The Appia Door
I have been thinking about Appias recently. I have many fond memories of these little cars. Many years ago in my teenage years I found one in the hills of northern California in a place called Canyon. High up a dirt road was a little black series 2 sedan next to a small chicken farm. Of course someone had piled firewood on the roof but other than that it was a very nice specimen. The boldness of youth and the deserted area led me to one day open a door on the car. Heck it looked abandon to me. That door opened and closed like a bank vault. Amazing. (not to mention there wasn't even a central pillar involved.) I was fascinated. As time progressed every now and again I would visit the car and show a friend this amazing little jewel in the woods with doors that worked like.... Well they worked like Appia doors which is really to set a standard for anything else to meet. On occasion we would even sit in the little car and admire its' ashtrays or some other feature. Always respectful of course. (Years later I tracked down the owner, bought the car, and towed it down the mountain with a borrowed 1947 pickup with bad brakes & worse steering. We nearly lost the trailer on a decrepit little one lane bridge over a creek . It was sheer madness. Tried to back the trailer up that steep hill with a bad clutch in the truck. Oh goodness. I'd say it was an event bordering on wild adventure. I built a motor for it, treated it to some fresh black paint and enjoyed it like few things I had ever owned. It was discovered that the original wool 1959 interior existed underneath those seatcovers. The covers were probably put on by the dealer as underneath the wool was perfect. A light tan no less. My girlfriend June and I used to drive it up the the hills and watch the sunsets over San Francisco drinking Zinfandel in the back seat with the two doors open to give a panorama view. That little car became known as Augie and he went many places. Good old Augie.)
As the story continues, years later a fellow comes by with an Appia rear door. I think it was Rolly of Rolly & Neb the two brothers with all the Lancias in Marin. ( One of them had taken the interior out of a Flaminia Berlina in his back yard and put a nice big bed in there. I have no idea how he got the bed inside the car, but aparantly it made for very nice sleeping on those warm summer evenings.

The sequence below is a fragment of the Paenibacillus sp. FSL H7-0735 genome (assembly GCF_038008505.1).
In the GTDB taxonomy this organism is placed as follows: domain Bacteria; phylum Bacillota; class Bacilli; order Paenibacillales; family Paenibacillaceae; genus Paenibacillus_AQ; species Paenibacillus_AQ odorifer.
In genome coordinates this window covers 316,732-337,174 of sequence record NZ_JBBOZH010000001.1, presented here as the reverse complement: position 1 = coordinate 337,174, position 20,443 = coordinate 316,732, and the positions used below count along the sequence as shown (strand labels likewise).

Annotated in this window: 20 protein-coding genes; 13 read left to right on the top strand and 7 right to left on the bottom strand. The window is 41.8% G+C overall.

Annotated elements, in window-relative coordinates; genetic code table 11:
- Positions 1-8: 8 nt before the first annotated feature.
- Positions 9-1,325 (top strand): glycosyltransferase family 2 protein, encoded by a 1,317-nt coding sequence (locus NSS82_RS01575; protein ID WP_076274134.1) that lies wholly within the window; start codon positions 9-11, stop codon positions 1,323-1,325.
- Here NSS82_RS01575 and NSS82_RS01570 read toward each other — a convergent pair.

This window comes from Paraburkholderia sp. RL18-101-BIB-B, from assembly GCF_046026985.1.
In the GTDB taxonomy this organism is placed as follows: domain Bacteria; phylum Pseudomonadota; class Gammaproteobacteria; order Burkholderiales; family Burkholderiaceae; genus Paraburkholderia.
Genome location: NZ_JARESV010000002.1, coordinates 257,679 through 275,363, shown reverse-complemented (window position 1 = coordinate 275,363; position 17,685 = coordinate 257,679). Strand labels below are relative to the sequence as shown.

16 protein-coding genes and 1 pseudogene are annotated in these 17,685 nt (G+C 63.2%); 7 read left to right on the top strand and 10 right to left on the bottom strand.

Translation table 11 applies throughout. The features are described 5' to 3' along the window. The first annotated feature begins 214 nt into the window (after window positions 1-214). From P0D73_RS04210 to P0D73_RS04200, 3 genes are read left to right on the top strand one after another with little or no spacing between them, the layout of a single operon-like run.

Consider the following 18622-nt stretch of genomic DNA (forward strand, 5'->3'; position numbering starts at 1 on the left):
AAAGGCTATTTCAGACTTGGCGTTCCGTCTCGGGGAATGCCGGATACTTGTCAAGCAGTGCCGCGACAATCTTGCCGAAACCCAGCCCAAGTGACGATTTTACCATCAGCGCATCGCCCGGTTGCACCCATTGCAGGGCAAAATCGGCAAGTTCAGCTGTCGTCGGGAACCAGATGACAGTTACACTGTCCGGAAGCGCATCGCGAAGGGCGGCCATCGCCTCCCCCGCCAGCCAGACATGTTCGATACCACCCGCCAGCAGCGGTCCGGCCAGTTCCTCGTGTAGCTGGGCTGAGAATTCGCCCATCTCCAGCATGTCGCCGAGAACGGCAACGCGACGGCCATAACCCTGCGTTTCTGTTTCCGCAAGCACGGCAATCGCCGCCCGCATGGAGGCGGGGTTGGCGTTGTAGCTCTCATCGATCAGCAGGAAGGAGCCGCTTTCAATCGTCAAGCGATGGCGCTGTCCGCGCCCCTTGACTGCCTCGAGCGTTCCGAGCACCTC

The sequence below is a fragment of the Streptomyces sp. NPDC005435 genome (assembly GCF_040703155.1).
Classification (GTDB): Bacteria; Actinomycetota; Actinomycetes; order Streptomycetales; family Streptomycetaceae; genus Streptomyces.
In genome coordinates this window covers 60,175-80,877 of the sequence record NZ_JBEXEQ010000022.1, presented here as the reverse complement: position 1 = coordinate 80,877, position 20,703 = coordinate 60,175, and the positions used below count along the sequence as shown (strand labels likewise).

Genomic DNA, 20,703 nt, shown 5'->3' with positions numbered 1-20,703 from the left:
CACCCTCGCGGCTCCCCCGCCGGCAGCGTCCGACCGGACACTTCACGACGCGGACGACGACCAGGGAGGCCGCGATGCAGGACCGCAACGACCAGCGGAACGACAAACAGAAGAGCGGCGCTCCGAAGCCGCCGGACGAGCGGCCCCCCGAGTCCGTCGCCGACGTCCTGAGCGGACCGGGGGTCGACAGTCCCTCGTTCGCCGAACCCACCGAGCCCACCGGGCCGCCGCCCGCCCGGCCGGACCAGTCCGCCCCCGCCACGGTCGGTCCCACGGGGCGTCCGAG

This door needed a home, so I bought it for no good reason other than it was an Appia door. I put it away maybe 20 years ago. I knew I had it & would occasionally remember it was in the basement, but never knew what on earth I could do with it.
And then last night I had a bit of Appia fever. I was going to look for a picture in a book, or maybe read some Lancia road test praising one. You know. A little reading before bed time.
Heck! I've got an Appia door in the basement. Haven't looked at it for 20 years. I wonder how it's doing...
Well I fished it out of the wine cellar (It has been aging in good company at least) and turned it around. Wow! It has red leather! I had no idea... It's beautiful. I figured I'd better take a picture or two to share with anyone else who might appreciate it.
Here's the back with some nice Italian handwriting:
Here's an Orange leather interior in Another Appia for reference:
Heat often kills the glue for the insulation. Like a little volcano of horse hair.
Very nice window crank. It has absolutely no slop or play.
I was trying to figure out how the trim was assembled. Look at this little junction. You can hardly find the seam even if you are looking for it. That's nice build quality. Notice the aluminum trim in the foreground also has a seam. Wow. That is an amazing fit.
Took ages to find this screw buried in the weatherstrip.
There it is from a 90 degree angle.
Wow again. That's enough for one night. I haven't even approached the door lock.
Well here's the frame and I have to say they lost money on every one. What build quality.
What a great find in the basement. Like a three dimensional book, or a live show instead of a recording.
I'll try to continue this essay when I get another chance. Now off to find a book for that bed time read. Maybe an Appia parts manual would be interesting about now.